When Depression Leaves You Feeling Out of Control
The British study utilized a computer-generated test situation to evaluate reactions to varying levels of control. In the study, a virtual house populated with SIMS-like characters created a format for testing. Depressed and non-depressed participants were instructed to move from room to room and use a remote control device to active the stereo in each room. They were told that they would be testing how reliably the remote control functioned in various rooms of the house. Each room offered a slightly different degree of control by design.
The remote control device was supposed to turn on the music in each room. Sometimes the music began as soon as the user pushed the control button, but at other times participants were faced with momentary delays in a room. In some instances, the music began even without the remote button being pushed. After visiting each room, users were asked to evaluate how much control the remote afforded in that particular room. They were also asked to assess how much control of the music was governed by the room itself rather than the controller.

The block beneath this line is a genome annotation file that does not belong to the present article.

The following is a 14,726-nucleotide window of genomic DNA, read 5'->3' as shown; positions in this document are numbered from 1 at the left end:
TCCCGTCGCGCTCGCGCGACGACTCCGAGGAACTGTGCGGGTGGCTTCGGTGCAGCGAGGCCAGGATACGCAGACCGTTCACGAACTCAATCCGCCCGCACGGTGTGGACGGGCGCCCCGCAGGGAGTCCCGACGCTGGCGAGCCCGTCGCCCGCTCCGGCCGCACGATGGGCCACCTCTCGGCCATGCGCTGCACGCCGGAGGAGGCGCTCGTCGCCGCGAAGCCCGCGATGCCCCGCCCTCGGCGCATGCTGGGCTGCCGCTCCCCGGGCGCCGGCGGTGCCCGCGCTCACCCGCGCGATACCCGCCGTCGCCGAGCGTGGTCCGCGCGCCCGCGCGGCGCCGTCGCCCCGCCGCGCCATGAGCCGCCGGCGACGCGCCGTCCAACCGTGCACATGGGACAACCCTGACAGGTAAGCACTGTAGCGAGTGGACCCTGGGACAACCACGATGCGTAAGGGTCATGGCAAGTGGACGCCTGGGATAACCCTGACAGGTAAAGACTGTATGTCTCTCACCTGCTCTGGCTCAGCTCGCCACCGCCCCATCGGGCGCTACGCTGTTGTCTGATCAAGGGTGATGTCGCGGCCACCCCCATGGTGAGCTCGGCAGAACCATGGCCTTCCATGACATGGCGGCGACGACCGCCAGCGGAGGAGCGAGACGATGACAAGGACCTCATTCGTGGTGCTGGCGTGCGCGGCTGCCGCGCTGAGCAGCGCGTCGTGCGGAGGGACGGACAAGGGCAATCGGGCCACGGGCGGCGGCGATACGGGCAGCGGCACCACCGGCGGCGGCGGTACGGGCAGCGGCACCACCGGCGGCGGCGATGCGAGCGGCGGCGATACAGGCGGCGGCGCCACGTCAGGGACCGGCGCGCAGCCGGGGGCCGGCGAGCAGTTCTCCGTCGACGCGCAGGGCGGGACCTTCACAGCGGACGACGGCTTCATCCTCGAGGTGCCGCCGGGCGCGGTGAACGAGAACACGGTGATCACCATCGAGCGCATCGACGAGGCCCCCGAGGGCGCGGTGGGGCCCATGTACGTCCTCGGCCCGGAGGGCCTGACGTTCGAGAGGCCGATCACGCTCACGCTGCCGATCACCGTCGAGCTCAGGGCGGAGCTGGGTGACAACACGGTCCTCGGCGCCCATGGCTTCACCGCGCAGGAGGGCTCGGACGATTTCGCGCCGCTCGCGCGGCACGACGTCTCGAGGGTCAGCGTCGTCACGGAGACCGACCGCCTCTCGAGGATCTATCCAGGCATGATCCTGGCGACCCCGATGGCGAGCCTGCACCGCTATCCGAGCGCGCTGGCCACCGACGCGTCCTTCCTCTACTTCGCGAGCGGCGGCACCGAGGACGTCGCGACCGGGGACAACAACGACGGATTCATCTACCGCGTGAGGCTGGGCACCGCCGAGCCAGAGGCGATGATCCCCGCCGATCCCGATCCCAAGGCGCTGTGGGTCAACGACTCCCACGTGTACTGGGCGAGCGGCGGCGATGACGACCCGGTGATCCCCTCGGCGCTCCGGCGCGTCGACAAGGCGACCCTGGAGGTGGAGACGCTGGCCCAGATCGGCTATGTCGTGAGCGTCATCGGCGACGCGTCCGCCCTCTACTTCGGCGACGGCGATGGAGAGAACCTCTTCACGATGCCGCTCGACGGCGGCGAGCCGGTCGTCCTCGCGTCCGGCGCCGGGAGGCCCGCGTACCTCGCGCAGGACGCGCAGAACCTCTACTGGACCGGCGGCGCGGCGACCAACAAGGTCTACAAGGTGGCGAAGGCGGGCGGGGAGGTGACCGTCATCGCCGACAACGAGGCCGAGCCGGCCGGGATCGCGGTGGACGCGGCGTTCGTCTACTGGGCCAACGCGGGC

The study showed that depressed participants did react differently to the various levels of control whether it was their own opportunity to push the control button or the lag time in responsiveness. In actuality, when more time was needed to start the music, the depressed participants made more realistic evaluations about effectiveness compared to the non-depressed participants. Evidently depression slows down a person’s time perception and allows them more freedom to process what they see happening around them.
A person with depression feels that time has somehow slowed down. This gives them more time to examine relationships at work and all around them. Their evaluations are therefore more reality-based than are those of non-depressed people. It also means that depressed people are acutely aware of how many things are beyond their control, leaving them feeling helpless.
The researchers in this study say that this could explain why mindfulness therapy is so effective in overcoming the feelings of helplessness associated with depression. Mindfulness therapy focuses on living in the present moment, not looking ahead to the eventualities which may come. Far from being irrationally distressed, depressed people may be able to read situations and outcomes only too well. Switching to momentary focus could help them avoid feeling out of control.